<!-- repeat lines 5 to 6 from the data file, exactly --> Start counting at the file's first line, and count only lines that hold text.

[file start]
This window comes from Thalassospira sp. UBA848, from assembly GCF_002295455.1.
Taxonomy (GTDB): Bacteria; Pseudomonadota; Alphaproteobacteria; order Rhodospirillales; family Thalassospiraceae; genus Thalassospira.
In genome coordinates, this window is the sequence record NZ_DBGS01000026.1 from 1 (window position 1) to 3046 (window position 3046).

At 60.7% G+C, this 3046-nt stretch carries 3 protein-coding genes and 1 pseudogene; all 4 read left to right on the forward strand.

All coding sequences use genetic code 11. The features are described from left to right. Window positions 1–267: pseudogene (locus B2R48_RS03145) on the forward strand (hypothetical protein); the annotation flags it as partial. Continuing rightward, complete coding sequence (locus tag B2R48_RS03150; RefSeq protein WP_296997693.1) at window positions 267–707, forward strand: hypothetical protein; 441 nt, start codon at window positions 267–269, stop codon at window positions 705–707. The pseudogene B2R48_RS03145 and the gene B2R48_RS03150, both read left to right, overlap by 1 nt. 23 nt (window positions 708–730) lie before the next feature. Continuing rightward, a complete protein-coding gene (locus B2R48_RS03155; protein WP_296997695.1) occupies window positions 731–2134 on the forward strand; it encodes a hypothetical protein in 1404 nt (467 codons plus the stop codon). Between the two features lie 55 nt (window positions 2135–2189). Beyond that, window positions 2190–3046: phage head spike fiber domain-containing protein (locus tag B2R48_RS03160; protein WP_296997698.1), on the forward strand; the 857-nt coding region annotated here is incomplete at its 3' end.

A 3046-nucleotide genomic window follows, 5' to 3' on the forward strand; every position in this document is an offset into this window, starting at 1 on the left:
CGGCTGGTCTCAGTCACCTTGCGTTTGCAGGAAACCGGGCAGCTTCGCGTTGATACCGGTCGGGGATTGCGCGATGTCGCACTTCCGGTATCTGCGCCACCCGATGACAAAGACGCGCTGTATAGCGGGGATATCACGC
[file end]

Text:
All coding sequences use genetic code 11. The features are described from left to right. Window positions 1–267: pseudogene (locus B2R48_RS03145) on the forward strand (hypothetical protein); the annotation flags it as partial. Continuing rightward, complete coding sequence (locus tag B2R48_RS03150; RefSeq protein WP_296997693.1) at window positions 267–707, forward strand: hypothetical protein; 441 nt, start codon at window positions 267–269, stop codon at window positions 705–707. The pseudogene B2R48_RS03145 and the gene B2R48_RS03150, both read left to right, overlap by 1 nt. 23 nt (window positions 708–730) lie before the next feature. Continuing rightward, a complete protein-coding gene (locus B2R48_RS03155; protein WP_296997695.1) occupies window positions 731–2134 on the forward strand; it encodes a hypothetical protein in 1404 nt (467 codons plus the stop codon). Between the two features lie 55 nt (window positions 2135–2189). Beyond that, window positions 2190–3046: phage head spike fiber domain-containing protein (locus tag B2R48_RS03160; protein WP_296997698.1), on the forward strand; the 857-nt coding region annotated here is incomplete at its 3' end.

A 3046-nucleotide genomic window follows, 5' to 3' on the forward strand; every position in this document is an offset into this window, starting at 1 on the left: